Tumult at Justice takes its toll. Career bureaucrats steer daily tasks, but new probes, initiatives left waiting

Law enforcement has become a casualty of turmoil at the Justice Department. On a day-to-day basis, the bureaucracy is marching on seemingly unaffected by the resignations of top officials and questions over whether the attorney general should remain in office.

But when it comes to launching new investigations and initiatives, getting through legislation for law enforcement, and filling judgeships, the cogs of Justice have slowed considerably, according to current and former Justice Department employees as well as congressional aides dealing with the department.

``In terms of the department as a force in policymaking and with the Hill and its grander relations with the US attorneys, for example, it [the turmoil] has had an effect,'' says one Justice Department official who requested anonymity. ``There have been a number of initiatives which have gotten stalled by a combination of factors, among them, the attorney general's preoccupation with other things.''

On one level, the department has been insulated over the last few months. ``One of the great strengths of the department is that it's filled with exceptional career people who do most of the day-to-day work,'' says Associate Attorney General Stephen Trott, who is leaving for a federal judgeship later this month.

And for now at least, the front-page saga of the department has veered away from a dramatic climax. On Friday, James McKay, the independent counsel who is investigating Attorney General Edwin Meese III, said there is no evidence ``developed to date'' to criminally indict Meese for his role in the Iraqi pipeline project and financial holdings in the regional telephone companies, though investigation continues.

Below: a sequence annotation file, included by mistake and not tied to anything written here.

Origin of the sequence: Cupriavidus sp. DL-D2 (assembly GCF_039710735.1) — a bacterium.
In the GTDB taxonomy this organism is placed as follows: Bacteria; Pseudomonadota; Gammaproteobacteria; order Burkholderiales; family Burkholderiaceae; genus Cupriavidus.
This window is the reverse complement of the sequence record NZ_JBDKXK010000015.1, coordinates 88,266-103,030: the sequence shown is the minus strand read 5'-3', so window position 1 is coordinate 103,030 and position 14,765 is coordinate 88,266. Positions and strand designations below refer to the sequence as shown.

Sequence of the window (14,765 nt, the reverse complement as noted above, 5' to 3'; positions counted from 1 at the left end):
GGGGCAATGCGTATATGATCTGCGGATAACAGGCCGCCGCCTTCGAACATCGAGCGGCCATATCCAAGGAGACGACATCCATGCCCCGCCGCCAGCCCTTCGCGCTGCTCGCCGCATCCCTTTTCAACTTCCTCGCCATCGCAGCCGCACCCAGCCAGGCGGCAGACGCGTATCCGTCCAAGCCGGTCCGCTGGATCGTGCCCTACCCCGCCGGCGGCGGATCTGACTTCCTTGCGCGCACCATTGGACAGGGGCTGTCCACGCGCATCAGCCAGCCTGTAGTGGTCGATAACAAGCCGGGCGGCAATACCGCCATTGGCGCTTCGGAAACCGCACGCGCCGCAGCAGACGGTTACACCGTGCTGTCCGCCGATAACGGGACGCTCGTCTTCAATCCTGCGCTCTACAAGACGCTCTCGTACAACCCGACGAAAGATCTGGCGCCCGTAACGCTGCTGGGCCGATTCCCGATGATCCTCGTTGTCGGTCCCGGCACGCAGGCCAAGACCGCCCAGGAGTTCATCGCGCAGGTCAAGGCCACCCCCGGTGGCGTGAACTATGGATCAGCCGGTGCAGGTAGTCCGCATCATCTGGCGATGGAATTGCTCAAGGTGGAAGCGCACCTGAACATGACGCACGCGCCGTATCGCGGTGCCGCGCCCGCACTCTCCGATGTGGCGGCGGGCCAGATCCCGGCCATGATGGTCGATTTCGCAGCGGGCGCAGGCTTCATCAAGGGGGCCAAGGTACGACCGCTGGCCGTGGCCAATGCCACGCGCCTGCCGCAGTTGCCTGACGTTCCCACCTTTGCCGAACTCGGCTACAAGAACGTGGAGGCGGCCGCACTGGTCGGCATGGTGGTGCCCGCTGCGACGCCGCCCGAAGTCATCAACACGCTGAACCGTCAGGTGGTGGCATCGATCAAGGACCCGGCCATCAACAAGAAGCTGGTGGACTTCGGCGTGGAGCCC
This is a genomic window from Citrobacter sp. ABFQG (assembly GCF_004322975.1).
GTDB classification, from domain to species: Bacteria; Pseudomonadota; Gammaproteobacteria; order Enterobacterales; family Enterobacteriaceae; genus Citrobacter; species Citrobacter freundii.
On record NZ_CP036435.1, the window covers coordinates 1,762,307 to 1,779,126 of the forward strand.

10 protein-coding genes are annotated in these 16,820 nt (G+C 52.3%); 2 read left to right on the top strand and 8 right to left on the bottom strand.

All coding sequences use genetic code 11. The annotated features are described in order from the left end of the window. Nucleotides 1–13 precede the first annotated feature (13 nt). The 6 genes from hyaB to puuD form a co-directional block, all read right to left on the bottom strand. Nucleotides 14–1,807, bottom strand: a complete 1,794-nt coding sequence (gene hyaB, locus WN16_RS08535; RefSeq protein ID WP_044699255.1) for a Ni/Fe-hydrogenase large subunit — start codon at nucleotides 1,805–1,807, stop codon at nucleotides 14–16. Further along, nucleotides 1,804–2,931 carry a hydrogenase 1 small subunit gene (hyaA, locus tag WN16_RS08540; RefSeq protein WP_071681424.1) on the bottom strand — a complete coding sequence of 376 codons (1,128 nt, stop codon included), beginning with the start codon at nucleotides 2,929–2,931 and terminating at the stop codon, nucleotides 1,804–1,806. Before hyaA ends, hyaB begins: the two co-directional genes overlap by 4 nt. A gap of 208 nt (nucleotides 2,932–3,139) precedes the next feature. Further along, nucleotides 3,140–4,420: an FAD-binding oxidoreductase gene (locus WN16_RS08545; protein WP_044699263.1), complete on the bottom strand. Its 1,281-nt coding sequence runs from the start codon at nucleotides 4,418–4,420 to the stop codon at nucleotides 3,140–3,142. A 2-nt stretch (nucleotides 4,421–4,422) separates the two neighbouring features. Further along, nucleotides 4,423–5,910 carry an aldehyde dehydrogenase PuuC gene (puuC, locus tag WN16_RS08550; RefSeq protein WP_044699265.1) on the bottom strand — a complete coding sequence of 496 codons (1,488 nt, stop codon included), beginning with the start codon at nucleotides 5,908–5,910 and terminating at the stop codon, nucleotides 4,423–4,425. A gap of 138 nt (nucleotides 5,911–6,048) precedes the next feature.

If Mr. McKay recommends no indictments, however, the Justice Department will then pick up its internal investigation into Meese's financial dealings, which have been on hold during McKay's investigation.

Moreover, the attorney general seems to have headed off a new spate of resignations - among them, that of Solicitor General Charles Fried - that were reportedly in the works after the deputy attorney general and chief of the criminal division quit last week. This week Mr. Meese is expected to appoint Judge Arlin Adams of Philadelphia to be deputy attorney general, the No. 2 spot; Francis Keating II, a Treasury Department official, to be associate attorney general (No. 3); and James Knapp, who has worked in the Justice Department's tax and criminal divisions, to head the criminal division (No. 6).

But these steps are unlikely to end to the tumult, says Philip Heymann, who headed the Justice Department's criminal division during the Carter administration. ``The series of investigations and ethical problems Mr. Meese has [encountered] will continue to be time-consuming for him and demoralizing for the department,'' he says.